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Chevy Volt, Ford Explorer Named Car And Truck Of The Year

Posted in auto industry, Chevrolet, Ford, General, NAIAS, News by Kurt Ernst | January 10th, 2011 | Leave a Reply |

Chevy's Volt is the 2010 Car of the Year.

If the Car and Truck of the Year were picked the same way as Time magazine’s “Man of the Year”, the decision would have been a no-brainer. No car spent more time in the media spotlight this year 2010 than the highly controversial Chevy volt; on the truck side of the business, there was the equally polarizing Ford Explorer. Having been lucky enough to drive both, I can say that the awards came as no surprise, and I applaud both Chevrolet and Ford for winning their respective categories.

The Car of the Year award came down to the Volt, the all-electric Nissan Leaf and the new Hyundai Sonata. In any other year, the Sonata would have stood a better chance of taking COTY honors, since it really is a remarkable achievement from Hyundai. The award really came down to the VOlt versus the Leaf, and I’d like to think that the Volt won because it pushed the technology envelope just a little farther than the Leaf. The Volt is the best compromise between a a green vehicle and a practical vehicle, and earns the distinction of being the very first serial hybrid production automobile. Drive one when you get the opportunity, and I can guarantee you’ll be impressed at the Volt’s capabilities.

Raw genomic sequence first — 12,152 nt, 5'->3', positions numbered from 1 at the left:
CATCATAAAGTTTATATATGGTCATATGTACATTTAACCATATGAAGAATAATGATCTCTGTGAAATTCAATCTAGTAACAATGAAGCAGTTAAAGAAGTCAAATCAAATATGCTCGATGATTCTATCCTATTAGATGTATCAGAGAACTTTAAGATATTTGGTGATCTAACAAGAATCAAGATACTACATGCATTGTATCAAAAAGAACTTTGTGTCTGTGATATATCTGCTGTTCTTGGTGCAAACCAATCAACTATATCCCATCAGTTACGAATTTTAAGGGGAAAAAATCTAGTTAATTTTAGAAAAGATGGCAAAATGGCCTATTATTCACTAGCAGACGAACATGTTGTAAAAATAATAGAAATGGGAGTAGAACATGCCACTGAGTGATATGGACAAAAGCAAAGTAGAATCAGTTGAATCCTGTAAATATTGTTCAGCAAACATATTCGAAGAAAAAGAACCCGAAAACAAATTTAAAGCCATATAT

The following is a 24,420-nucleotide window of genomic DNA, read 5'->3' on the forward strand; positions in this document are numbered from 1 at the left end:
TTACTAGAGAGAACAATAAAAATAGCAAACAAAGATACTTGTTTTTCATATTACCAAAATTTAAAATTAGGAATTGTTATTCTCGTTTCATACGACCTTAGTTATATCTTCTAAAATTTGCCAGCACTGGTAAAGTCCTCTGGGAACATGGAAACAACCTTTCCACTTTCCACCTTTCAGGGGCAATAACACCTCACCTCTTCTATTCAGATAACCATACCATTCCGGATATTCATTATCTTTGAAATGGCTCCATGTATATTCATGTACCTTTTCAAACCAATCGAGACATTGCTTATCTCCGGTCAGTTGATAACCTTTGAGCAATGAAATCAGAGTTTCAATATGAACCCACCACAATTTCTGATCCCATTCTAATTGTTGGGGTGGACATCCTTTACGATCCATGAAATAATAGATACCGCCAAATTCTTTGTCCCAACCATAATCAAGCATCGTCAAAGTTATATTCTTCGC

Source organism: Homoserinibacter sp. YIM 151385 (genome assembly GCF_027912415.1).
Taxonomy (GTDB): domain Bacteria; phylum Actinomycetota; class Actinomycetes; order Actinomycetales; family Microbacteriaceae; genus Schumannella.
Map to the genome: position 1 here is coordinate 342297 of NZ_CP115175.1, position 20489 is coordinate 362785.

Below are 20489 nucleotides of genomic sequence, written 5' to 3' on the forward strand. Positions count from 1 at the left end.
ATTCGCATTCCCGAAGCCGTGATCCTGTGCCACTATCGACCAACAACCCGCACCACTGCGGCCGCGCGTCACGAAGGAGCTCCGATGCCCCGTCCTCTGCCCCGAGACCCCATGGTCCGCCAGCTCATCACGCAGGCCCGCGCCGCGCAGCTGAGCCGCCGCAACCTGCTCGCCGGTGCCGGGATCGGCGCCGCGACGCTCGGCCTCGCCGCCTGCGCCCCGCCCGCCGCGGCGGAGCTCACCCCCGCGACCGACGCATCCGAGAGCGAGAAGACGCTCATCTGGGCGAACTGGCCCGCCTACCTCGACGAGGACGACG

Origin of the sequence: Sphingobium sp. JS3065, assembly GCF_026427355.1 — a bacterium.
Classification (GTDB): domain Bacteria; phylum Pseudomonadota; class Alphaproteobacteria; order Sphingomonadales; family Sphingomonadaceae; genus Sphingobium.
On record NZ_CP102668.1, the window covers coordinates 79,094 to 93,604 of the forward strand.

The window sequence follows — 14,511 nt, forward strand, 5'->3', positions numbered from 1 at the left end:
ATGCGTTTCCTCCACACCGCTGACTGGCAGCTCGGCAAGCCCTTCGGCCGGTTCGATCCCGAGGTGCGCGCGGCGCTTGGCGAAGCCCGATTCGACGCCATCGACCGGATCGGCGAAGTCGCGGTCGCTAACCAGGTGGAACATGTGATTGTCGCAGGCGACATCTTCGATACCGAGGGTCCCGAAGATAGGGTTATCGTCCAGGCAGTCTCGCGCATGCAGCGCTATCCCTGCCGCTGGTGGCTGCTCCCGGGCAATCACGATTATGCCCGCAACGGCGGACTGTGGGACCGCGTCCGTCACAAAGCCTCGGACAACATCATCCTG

Ford's Explorer, the 2010 Truck of the Year.

The Truck of the Year award was a contest between the new Ford Explorer, the new Jeep Grand Cherokee and the new Dodge Durango. As with the COTY award, no truck redesign was as revolutionary as the new Explorer, which evolved from a body-on-ladder frame SUV to a unibody crossover/SUV blend. I can tell you from personal experience that the new Explorer still works well off road, but (more importantly) it’s exponentially better on-road than the truck it replaces. Does it give up capabilities to the outgoing model? Yes, but not enough to have a substantial impact on Explorer sales. Besides, buyers who need an SUV with the ability to tow in excess of 5,000 pounds, or go rock crawling, can opt for the more off-road savvy Jeep Grand Cherokee.

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